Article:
The former Concordia Portland campus is pending as the $ 300 million lawsuit progresses

The future of the former Concordia University campus in northeast Portland is still uncertain almost two years after the school closed. And the reasons that led to the closure of Oregon’s largest private university are still unclear.

A hearing in Multnomah County District Court on Friday should clarify the matter. Lawyers on the opposing sides of a litigation related to the former university are litigating the consequences of the school’s sudden closure. One of the most important things to consider – especially for Oregonians – is how this case could affect the future of the now vacant 13 acre property.

Last year, a few months after the Concordia campus closed in Portland, the tech company HotChalk has sued the university and others associated with it for more than $ 300 million. By managing its online program, HotChalk helped increase Concordia’s enrollment so that the college grew into Oregon’s largest private university before it closed. HotChalk argues in its lawsuit that the former university owes it that nine-figure sum on charges of unlawful breach of contract, fraud and other allegations.

HotChalk isn’t just suing Concordia Portland. It is also suing the Lutheran Church Missouri Synod, the organization that oversees the Concordia University system – including the former Portland campus; the Lutheran Church Extension Fund, a nonprofit financial institution that supports synodal organizations through loans and other financial aid; and others, such as individual members of the Concordia Portland Board of Regents.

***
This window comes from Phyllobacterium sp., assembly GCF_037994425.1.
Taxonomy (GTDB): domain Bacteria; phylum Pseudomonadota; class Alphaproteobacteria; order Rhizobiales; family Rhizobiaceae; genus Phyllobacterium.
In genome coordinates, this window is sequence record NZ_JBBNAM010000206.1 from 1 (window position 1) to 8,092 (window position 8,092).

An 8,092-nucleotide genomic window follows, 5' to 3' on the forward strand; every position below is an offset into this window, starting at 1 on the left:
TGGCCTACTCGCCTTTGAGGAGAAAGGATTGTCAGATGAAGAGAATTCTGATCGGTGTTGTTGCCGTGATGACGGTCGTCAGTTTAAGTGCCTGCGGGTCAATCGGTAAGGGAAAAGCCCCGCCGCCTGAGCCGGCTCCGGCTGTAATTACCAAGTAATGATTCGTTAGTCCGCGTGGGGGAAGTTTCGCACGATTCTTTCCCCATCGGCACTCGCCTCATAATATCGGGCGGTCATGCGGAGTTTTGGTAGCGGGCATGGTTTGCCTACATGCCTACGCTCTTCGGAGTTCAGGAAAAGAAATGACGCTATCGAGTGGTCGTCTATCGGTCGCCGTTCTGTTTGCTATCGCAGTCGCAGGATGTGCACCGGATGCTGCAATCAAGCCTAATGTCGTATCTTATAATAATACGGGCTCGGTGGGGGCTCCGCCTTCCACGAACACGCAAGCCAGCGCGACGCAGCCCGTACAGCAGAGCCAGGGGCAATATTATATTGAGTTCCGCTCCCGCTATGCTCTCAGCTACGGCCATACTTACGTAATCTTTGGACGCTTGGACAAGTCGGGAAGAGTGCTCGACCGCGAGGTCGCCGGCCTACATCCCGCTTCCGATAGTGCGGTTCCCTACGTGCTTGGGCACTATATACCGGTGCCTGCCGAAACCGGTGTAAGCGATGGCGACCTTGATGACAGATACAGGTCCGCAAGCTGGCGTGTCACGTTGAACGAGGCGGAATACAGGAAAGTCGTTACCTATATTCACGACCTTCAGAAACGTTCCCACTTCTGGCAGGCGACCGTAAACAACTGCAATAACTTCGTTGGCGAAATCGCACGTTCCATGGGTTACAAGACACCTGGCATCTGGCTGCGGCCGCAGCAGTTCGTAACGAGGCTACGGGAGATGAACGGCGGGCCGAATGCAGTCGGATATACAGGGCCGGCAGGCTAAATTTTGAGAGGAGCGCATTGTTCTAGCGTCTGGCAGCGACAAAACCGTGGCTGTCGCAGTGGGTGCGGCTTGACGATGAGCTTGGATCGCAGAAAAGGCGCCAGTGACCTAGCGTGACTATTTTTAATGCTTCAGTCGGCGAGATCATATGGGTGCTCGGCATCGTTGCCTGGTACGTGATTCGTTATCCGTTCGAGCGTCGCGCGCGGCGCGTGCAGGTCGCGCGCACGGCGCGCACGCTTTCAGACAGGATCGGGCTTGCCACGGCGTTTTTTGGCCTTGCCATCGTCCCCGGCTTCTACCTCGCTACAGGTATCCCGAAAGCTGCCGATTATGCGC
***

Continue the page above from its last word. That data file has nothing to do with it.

Among his claims, HotChalk says the religious beliefs of the Synod of the Lutheran Church in Missouri were a major contributor to the closure of Concordia Portland. At Friday’s hearing, Multnomah County District Judge Eric Dahlin did not rule directly on HotChalk’s allegation.

However, Dahlin has issued a different ruling that could make the sale of the former Portland campus a smoother process.

Court ruling could expedite the sale of Concordia Portland’s property

At Friday’s court hearing, Judge Dahlin knocked down a “lis Pendens” filed by HotChalk on Concordia Portland’s property. A lis pendens is a notice informing the public that there is a pending litigation related to a property.

The Concordia campus in northeast Portland has been vacant since the university closed last year, and the property owner – the Lutheran Church Extension Fund (LCEF) – is working to sell it. But the LCEF said the lis pendens made the sale difficult by creating a “cloud” over the title of property, according to legal documents. The LCEF also said HotChalk is not directly involved in the property to justify the lis pendens.

“[T]he fact remains that HotChalk is nothing more than an unsecured believer in [Concordia Portland] who have never taken an interest in the [Portland] Properties, ”reads an LCEF court document.

Judge Dahlin agreed that HotChalk has no direct connection to the property. And he said that since HotChalk is only asking for a financial reward, the underlying lawsuit does not affect the Portland campus at all.

“Ultimately, it comes down to whether the litigation affects property,” Dahlin said. “If there is only one claim for damages, HotChalk will not get any interest in that property, even if HotChalk wins that claim. They would get money … but they wouldn’t get the property itself. “